“Humanity has but three great enemies: fever, famine and war; of these by far the greatest, by far the most terrible, is fever ...” — Sir William Osler
Thursday was designated as World Sepsis Day. You probably know little or nothing about sepsis, but it is more common and more deadly than diseases you hear about regularly.
Sepsis, the body’s response to severe infections, kills more people than breast cancer, prostate cancer and HIV/AIDS combined. It is the most common cause of hospital deaths in the United States, ahead of both myocardial infarction (heart attacks) and stroke.
When people speak of death due to infection, they are generally referring to severe sepsis and septic shock, both of which have high mortality rates. Between 2000 and 2007, the incidence of sepsis in the United States increased 10 percent each year. Despite advances in sepsis management that have improved the chances of surviving this disease, the increasing number of people developing sepsis has caused more people to die than ever before.
In 2005, Santa Barbara Cottage Hospital began a comprehensive program of better treating sepsis patients, and put in place the Slay Sepsis Protocol. We were one of the first hospitals in California, and indeed nationally, to implement such a protocol. This initiative was highly successful, cutting the death rate from septic shock and severe sepsis by 50 percent. These two types of sepsis are the most deadly forms of the disease.
We were not satisfied with this success, however, and continued to monitor and refine our process. This year, we have cut the mortality by another 33 percent. We currently have one of the best survival rates of sepsis in California, and most likely in the entire country. Our survival rates are better than almost any reported in the medical literature.
There are hundreds of our patients in Santa Barbara who are alive today solely because of this protocol. This success has not come easily. It has been the direct result of the hard work of the hospital staff, medical staff and the resident house staff, all of whom are extremely dedicated to improving the outcomes for our sepsis patients.
We do more than treat people who arrive at the hospital with infections — we actively prevent infections in patients who are hospitalized with other problems. We routinely and closely track hospital-acquired infections and have put in place multiple programs over the past five years to reduce or eliminate them. We have also been extremely successful in this effort. For example, in our Medical Intensive Care Unit (ICU) and our Neonatal ICU, we have not had a single documented ventilator-associated case of pneumonia in almost four years. Our mortality rates of this disease in our Surgical ICU and Pediatric ICU are well below the national average.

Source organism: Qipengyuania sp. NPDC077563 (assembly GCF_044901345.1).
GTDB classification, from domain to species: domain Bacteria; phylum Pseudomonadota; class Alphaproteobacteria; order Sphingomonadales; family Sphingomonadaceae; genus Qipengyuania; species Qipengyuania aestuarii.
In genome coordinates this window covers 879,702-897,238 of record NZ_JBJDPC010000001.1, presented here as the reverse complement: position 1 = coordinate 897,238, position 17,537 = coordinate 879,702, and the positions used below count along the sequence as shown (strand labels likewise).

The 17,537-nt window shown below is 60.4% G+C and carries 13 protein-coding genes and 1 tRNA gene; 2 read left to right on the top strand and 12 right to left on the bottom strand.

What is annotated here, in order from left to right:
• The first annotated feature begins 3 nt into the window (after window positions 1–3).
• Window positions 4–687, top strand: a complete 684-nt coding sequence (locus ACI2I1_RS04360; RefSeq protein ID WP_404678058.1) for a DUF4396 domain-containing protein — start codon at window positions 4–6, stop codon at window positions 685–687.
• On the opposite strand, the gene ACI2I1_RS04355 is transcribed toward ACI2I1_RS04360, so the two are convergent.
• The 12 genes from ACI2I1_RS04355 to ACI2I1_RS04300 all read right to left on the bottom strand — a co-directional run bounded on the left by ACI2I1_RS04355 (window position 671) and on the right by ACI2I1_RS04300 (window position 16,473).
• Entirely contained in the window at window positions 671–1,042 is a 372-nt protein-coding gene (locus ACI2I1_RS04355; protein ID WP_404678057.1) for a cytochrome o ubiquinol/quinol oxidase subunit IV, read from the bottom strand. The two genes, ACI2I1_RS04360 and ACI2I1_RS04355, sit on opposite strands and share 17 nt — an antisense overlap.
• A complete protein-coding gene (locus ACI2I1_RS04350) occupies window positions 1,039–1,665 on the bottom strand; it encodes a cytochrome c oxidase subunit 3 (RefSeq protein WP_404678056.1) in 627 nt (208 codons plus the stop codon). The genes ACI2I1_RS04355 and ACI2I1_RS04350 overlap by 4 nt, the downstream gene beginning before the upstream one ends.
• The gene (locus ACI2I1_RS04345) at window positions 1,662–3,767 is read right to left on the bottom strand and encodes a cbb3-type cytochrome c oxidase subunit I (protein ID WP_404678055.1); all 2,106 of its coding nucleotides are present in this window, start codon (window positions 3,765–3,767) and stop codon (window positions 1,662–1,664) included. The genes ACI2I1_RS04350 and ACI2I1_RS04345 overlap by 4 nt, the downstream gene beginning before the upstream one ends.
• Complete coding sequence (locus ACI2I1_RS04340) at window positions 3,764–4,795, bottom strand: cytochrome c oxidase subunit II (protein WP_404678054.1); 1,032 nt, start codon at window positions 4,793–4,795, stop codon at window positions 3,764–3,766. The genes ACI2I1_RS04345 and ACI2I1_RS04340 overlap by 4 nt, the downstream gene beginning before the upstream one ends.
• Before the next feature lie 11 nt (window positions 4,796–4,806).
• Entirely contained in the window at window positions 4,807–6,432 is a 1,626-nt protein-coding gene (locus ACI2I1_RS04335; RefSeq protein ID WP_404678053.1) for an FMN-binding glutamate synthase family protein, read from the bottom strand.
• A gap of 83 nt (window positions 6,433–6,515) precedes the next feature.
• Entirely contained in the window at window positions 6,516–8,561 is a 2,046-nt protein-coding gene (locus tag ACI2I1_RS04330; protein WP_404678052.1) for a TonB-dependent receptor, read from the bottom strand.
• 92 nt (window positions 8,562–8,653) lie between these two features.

Vascular catheters are another frequent source of hospital-acquired infection. Our efforts have cut these rates to less than half the national average, and in some areas we have eliminated them completely. Our surgical site infections are 75 percent below the national average. In fact, we are at, or more often well below, the national benchmarks for almost every type of hospital-acquired infection. Our sister hospitals — Goleta Valley Cottage Hospital and Santa Ynez Valley Cottage Hospital — have implemented similar programs and protocols, and similarly have rates of zero or near zero for these infections.
Simply put, our rates for treating and preventing severe infections at Cottage Health System hospitals are among the best of any in California. As a resident of the greater Santa Barbara area, you should be confident that if you have a severe infection requiring hospitalization, you will get the best treatment available — in the timeliest manner possible. If you are hospitalized for other reasons, your chance of acquiring an infection is nearly nonexistent. That’s definitely something to celebrate, on World Sepsis Day!
For more information, please click here to visit the Cottage website and check Sepsis and Infection Control in the Quality Report section.
— Jeffrey Fried, MD, FCCM, FCCP, is the chief medical director of adult critical care for Santa Barbara Cottage Hospital.